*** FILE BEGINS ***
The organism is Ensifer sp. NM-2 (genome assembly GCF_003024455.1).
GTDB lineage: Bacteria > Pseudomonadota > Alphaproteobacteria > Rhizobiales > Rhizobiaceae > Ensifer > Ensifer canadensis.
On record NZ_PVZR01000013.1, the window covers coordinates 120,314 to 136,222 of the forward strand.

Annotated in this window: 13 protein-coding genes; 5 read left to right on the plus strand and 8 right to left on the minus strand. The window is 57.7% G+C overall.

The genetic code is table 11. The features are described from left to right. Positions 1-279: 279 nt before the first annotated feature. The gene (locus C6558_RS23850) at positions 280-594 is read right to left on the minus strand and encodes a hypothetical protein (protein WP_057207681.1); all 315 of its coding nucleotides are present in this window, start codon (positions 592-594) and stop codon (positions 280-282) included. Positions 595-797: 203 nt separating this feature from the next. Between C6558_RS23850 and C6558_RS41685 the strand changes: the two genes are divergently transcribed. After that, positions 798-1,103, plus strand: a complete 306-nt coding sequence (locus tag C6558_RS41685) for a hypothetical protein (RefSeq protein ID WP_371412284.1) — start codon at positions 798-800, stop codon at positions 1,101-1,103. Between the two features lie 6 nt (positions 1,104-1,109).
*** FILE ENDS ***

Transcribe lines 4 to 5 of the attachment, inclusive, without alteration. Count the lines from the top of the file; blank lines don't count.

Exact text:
Annotated in this window: 13 protein-coding genes; 5 read left to right on the plus strand and 8 right to left on the minus strand. The window is 57.7% G+C overall.

The genetic code is table 11. The features are described from left to right. Positions 1-279: 279 nt before the first annotated feature. The gene (locus C6558_RS23850) at positions 280-594 is read right to left on the minus strand and encodes a hypothetical protein (protein WP_057207681.1); all 315 of its coding nucleotides are present in this window, start codon (positions 592-594) and stop codon (positions 280-282) included. Positions 595-797: 203 nt separating this feature from the next. Between C6558_RS23850 and C6558_RS41685 the strand changes: the two genes are divergently transcribed. After that, positions 798-1,103, plus strand: a complete 306-nt coding sequence (locus tag C6558_RS41685) for a hypothetical protein (RefSeq protein ID WP_371412284.1) — start codon at positions 798-800, stop codon at positions 1,101-1,103. Between the two features lie 6 nt (positions 1,104-1,109).